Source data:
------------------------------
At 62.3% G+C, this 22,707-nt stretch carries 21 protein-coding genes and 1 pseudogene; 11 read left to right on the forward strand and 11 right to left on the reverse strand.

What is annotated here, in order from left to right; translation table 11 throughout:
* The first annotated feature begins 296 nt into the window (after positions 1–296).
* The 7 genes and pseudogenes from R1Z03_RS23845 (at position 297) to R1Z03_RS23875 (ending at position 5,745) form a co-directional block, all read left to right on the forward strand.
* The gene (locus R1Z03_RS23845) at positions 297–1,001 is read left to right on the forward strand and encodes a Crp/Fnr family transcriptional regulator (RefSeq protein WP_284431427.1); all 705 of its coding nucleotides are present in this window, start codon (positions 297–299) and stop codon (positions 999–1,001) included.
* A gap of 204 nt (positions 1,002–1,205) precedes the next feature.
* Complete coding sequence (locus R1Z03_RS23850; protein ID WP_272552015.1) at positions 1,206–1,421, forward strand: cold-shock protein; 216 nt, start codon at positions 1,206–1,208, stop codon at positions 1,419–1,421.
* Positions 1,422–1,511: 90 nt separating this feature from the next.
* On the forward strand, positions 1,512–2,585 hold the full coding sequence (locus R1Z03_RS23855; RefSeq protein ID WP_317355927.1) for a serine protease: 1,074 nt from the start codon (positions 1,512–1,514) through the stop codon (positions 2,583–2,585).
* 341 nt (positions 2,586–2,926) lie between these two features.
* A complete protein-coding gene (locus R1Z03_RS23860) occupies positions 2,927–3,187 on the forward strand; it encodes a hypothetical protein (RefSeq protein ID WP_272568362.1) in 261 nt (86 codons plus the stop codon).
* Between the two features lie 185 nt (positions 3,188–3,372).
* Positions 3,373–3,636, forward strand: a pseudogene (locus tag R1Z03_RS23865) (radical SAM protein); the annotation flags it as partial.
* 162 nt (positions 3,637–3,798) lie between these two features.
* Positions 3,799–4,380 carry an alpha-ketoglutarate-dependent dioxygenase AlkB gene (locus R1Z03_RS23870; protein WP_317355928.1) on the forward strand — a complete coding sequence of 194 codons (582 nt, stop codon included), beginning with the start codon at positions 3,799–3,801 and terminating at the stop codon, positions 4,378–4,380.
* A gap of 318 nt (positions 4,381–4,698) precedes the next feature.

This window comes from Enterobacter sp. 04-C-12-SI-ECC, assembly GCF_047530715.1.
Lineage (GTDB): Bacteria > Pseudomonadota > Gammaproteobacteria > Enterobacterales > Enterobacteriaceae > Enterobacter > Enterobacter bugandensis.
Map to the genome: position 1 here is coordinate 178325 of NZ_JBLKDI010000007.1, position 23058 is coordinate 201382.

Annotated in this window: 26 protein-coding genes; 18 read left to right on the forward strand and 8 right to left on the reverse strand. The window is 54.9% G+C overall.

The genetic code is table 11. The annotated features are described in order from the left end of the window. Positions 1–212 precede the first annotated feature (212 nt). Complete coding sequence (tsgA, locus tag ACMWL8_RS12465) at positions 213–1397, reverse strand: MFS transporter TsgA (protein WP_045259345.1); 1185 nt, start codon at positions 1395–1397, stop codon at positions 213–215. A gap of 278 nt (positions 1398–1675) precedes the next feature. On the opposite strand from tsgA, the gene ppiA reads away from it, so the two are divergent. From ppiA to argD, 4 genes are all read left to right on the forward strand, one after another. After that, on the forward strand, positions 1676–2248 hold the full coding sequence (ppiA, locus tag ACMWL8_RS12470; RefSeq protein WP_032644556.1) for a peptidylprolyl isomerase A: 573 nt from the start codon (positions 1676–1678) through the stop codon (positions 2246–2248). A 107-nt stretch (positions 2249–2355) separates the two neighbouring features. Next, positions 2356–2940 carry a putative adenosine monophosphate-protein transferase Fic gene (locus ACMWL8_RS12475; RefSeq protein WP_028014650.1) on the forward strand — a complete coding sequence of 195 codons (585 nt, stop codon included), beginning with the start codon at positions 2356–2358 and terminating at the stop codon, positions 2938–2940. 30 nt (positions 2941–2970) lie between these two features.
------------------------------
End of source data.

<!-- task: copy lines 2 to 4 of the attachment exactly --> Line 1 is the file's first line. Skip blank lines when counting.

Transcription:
What is annotated here, in order from left to right; translation table 11 throughout:
* The first annotated feature begins 296 nt into the window (after positions 1–296).
* The 7 genes and pseudogenes from R1Z03_RS23845 (at position 297) to R1Z03_RS23875 (ending at position 5,745) form a co-directional block, all read left to right on the forward strand.